No. 2 (July/Aug 05): This issue has a multi-level crossword puzzle about Using computers. There is reading about a NASA spacecraft Meeting a comet, with a multi-level dictation on the same topic offered at five levels. A fun vocabulary activity called Alphabet opposites is provided with several suggestions for use. There is a short reading about Temperatures with some conversion exercises (Fahrenheit and Celcius). We also have a roleplaying activity for conversation practice, called "Get well soon!" Finally, Linda Phipps offers some hints and tips for teaching individual learners. (16pp) $7.

No. 3 (Sept/Oct 05): Hurricanes are the focus of this issue, with a longer reading passage about hurricanes (intermediate level), a shorter reading about hurricanes with a multi-level dictation for all levels, a map work exercise about hurricane geography, and a student-centered listening activity about hurricane categories. In addition we suggest a discussion on being prepared for emergencies. On a more cheerful note, there is a scrambled story and discussion activity about garage sales, and a multi-level crossword puzzle also about garage sales. (16pp) $7.

No. 4 (Nov/Dec 05): In this issue we bring you a story about preparing for emergencies, with some discussion suggestions and a multi-level dictation at five different levels. As a follow-up there is a fill-in-the-verb grammar exercise about the same story. The multi-level crossword in this issue is about writing, with three puzzles at three different levels. As a follow-up there is a vocabulary matching exercise also about writing. An article, "How tutors can contribute" by Linda Phipps gives twelve useful and practical suggestions for programs having volunteers available. Mary Grace introduces a technique for letter, number and preposition practice called "Don't erase the board yet!" which any instructor can implement. Also there is a simple board game which your students can use for practice in comparing things. Ellen Lowry contributes a community-building project with a writing activity called the "Why we came to America" flag. We think your students will enjoy this. And finally, the editor's column encourages instructors to feel free to experiment in their teaching. (20pp) $7.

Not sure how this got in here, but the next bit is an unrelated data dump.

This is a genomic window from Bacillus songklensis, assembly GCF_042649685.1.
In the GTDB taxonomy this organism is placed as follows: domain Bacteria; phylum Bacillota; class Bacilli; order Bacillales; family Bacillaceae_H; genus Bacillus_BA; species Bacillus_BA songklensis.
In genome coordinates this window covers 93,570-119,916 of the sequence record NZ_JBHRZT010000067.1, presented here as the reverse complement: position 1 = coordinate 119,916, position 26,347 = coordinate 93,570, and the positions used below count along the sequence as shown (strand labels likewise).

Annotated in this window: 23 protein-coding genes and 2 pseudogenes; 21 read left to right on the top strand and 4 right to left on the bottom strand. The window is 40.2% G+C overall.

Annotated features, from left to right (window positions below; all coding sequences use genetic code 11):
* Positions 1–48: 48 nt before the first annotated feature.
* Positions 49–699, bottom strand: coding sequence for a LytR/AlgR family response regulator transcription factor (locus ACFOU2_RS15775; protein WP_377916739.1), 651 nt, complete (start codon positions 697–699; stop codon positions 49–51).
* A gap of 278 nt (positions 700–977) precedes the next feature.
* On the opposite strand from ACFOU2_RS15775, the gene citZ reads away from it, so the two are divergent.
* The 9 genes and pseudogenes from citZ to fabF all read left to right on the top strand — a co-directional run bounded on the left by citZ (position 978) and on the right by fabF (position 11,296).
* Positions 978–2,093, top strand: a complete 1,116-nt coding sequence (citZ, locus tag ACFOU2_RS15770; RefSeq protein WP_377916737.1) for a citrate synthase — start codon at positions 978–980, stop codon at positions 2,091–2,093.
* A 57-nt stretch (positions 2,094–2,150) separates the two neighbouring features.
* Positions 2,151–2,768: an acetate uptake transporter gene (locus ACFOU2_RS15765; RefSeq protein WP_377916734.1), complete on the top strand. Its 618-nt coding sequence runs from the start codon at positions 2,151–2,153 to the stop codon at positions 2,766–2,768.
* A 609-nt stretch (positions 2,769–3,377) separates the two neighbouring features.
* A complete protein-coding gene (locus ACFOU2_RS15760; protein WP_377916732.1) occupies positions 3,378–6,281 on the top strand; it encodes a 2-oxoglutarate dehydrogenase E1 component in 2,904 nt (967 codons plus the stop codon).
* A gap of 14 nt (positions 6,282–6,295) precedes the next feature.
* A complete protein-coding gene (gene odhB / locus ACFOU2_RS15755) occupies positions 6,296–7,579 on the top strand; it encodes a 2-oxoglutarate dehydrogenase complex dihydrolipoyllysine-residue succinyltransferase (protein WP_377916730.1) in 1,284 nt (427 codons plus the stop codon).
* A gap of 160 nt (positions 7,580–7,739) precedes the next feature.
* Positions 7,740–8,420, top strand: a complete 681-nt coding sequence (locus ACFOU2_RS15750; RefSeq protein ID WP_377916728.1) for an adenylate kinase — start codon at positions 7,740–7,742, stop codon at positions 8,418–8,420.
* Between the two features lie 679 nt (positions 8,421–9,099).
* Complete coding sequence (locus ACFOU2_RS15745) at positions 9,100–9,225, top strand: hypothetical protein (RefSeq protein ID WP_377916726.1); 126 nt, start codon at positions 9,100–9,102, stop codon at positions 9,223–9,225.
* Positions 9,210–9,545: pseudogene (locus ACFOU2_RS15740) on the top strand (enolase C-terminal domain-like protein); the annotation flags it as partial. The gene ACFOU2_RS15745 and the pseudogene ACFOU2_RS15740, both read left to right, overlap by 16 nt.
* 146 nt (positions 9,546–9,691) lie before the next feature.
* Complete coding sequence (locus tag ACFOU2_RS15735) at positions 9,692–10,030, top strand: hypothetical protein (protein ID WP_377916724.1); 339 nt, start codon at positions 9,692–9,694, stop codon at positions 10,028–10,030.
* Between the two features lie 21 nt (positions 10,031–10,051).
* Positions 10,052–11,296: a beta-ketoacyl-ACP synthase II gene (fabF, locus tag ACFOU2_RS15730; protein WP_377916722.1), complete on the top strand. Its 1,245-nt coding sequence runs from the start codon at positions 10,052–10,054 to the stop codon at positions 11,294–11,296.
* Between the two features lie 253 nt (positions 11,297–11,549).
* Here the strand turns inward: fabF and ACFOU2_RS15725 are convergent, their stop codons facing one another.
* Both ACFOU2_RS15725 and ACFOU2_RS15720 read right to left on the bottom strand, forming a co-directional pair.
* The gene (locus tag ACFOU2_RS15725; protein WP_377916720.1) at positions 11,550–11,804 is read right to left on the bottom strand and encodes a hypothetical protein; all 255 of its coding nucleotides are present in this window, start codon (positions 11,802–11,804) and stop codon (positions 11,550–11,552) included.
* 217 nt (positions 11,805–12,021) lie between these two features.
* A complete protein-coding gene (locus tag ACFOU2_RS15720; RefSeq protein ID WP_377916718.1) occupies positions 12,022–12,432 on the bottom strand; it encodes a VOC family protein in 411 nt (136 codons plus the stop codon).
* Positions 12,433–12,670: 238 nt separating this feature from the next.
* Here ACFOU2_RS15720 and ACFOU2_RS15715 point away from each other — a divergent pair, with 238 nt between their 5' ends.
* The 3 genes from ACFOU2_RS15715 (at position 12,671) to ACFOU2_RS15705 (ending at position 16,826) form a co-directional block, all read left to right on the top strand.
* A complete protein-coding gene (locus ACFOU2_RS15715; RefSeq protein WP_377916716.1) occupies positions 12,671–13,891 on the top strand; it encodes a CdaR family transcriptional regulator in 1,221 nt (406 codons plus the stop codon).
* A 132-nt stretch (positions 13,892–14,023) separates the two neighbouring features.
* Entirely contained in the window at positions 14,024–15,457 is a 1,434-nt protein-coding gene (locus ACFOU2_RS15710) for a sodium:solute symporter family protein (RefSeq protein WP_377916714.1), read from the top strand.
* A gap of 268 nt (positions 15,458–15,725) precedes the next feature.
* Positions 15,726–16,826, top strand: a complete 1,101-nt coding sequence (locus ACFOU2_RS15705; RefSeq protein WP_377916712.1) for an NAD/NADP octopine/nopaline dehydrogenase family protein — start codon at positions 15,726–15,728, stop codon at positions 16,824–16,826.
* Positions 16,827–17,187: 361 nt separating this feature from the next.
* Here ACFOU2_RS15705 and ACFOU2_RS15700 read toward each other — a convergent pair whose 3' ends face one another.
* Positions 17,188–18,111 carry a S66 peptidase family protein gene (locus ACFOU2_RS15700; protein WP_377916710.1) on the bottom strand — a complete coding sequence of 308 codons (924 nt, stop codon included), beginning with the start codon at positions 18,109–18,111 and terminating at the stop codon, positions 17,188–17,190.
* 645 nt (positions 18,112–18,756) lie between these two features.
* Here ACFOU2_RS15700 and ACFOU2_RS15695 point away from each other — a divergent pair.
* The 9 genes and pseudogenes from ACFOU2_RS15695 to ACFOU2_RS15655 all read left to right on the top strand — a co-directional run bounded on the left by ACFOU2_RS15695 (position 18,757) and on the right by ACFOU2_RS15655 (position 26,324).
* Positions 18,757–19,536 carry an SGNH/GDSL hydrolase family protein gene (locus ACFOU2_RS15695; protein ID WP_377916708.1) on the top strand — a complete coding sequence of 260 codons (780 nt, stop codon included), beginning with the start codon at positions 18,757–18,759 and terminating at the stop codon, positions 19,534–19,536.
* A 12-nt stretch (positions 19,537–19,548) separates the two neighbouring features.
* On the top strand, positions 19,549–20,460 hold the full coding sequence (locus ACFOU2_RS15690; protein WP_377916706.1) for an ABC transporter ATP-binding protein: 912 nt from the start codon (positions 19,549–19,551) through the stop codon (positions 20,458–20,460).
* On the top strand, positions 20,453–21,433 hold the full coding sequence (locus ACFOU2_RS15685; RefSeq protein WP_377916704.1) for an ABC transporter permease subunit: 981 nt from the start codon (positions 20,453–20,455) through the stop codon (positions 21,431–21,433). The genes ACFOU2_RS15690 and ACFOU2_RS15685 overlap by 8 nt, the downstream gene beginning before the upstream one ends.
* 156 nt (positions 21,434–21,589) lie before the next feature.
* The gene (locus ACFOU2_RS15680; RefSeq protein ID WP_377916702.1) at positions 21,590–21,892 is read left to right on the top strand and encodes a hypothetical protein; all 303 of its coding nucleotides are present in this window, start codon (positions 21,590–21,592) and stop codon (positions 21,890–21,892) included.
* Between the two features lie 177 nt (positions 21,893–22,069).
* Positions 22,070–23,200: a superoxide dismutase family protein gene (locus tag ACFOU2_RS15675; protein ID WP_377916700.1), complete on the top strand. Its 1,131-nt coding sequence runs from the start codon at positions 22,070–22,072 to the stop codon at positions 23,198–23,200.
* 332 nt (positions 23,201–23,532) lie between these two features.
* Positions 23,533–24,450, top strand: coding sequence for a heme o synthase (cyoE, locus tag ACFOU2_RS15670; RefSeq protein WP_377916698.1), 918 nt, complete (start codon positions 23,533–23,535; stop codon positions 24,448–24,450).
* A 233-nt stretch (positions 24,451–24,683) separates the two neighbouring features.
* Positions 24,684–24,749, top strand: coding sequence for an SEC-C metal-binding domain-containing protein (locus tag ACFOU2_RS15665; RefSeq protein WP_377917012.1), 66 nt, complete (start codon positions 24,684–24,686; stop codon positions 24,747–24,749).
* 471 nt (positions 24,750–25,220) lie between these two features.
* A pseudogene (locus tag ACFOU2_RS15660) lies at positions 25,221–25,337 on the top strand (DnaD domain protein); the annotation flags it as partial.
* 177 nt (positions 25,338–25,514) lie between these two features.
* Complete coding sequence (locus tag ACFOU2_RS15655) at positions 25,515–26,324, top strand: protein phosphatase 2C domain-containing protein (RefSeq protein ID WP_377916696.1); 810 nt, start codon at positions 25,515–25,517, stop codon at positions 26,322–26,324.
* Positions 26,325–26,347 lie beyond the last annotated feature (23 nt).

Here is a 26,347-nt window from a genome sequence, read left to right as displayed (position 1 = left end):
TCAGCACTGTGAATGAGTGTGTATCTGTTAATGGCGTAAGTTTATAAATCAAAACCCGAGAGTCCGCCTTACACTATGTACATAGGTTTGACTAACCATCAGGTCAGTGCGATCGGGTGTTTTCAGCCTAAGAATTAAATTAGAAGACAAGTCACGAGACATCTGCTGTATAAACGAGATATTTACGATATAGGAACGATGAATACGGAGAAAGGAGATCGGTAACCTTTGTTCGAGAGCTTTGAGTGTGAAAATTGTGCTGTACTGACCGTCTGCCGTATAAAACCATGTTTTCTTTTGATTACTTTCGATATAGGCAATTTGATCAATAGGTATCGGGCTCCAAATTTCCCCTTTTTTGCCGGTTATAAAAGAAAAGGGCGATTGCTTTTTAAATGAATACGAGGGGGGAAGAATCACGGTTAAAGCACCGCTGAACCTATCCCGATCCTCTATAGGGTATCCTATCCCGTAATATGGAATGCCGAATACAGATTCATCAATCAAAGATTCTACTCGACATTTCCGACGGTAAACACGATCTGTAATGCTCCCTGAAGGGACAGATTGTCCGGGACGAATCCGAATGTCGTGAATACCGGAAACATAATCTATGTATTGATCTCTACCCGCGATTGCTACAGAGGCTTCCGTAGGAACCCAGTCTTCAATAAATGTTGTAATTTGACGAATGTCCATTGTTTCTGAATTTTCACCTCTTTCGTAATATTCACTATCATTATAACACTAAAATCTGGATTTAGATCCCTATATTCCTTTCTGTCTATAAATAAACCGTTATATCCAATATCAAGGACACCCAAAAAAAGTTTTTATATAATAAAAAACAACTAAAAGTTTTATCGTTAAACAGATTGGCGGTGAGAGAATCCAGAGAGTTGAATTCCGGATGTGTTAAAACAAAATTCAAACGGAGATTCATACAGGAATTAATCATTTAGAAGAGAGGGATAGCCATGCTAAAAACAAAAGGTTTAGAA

No. 5 (Jan/Feb 06): Lots of weather and climate related activities in this issue!  Here you'll find a multi-level crossword puzzle about climate, which includes storms, weather, and different climate zones.  As a follow-up there's a vocabulary/discussion activity: Talking about climate, which gives students a chance to discuss the different climate zones they've lived in.  An intermediate/advanced level reading called Global warming describes some of the current news on this topic. A vocabulary puzzle and matching exercise help to preview or reinforce the story vocab. For lower level students, they can start with an easier version of the story and do the multi-level dictation; later they can try the more advanced reading if they wish. Another short, easy reading about peanut allergy includes a picture story that you can use even with pre-literate students.  Lots of follow-up activities, including a scrambled story exercise, are included with this reading. Conversation with seniors, a contribution from Linda Phipps, describes matching up her students with conversation partners at a retirement home. She includes many good conversation ideas. You can plan an end-of-the year event with specific suggestions from our article, Student awards ceremony. You can use the "Sign this if you agree" technique for starting student conversations on many different topics. And finally, an easy ESL board game about learning English is ready-made for you to use. (20pp) $7.